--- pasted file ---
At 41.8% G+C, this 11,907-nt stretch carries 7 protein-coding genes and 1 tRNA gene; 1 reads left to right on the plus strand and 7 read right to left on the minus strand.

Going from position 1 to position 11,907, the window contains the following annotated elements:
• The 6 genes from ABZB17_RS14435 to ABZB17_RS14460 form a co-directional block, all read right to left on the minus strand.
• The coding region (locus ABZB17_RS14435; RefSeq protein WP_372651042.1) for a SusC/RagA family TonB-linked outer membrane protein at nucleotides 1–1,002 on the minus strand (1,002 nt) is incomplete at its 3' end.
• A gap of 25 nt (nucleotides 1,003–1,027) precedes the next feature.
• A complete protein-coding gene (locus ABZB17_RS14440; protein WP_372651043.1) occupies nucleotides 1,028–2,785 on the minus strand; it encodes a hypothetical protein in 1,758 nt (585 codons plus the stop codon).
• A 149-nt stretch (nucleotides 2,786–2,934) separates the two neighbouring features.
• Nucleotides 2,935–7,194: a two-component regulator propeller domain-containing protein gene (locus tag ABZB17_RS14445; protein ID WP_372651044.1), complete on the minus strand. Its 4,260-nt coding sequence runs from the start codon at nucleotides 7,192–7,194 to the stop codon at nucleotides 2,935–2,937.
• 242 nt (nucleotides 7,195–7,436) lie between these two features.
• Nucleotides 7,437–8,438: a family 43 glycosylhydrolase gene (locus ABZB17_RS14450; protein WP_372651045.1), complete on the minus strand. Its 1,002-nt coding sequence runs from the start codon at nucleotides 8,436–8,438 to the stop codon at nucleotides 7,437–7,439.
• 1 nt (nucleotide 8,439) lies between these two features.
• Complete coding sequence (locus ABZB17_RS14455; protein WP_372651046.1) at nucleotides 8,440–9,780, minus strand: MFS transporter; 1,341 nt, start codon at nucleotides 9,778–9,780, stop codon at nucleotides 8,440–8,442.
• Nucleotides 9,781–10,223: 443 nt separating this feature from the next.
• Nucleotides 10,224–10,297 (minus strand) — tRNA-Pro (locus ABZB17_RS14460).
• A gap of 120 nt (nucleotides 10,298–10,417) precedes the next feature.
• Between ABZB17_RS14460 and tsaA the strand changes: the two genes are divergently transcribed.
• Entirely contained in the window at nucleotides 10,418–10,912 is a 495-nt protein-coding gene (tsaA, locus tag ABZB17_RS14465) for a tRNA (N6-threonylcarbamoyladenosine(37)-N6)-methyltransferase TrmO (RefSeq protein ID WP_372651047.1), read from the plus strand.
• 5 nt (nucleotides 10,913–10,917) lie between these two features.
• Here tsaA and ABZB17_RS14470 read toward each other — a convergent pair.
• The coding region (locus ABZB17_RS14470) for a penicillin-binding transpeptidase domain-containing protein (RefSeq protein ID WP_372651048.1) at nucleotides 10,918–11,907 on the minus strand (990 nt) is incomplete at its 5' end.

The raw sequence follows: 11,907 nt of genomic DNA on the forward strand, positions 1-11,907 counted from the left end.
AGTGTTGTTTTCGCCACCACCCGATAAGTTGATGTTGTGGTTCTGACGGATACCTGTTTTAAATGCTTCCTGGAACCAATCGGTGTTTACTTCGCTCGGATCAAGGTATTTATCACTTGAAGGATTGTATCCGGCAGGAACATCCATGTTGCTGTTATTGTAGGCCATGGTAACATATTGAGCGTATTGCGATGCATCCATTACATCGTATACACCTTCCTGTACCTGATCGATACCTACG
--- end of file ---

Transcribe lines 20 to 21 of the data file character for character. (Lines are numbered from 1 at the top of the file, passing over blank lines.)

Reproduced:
• The coding region (locus ABZB17_RS14470) for a penicillin-binding transpeptidase domain-containing protein (RefSeq protein ID WP_372651048.1) at nucleotides 10,918–11,907 on the minus strand (990 nt) is incomplete at its 5' end.

The raw sequence follows: 11,907 nt of genomic DNA on the forward strand, positions 1-11,907 counted from the left end.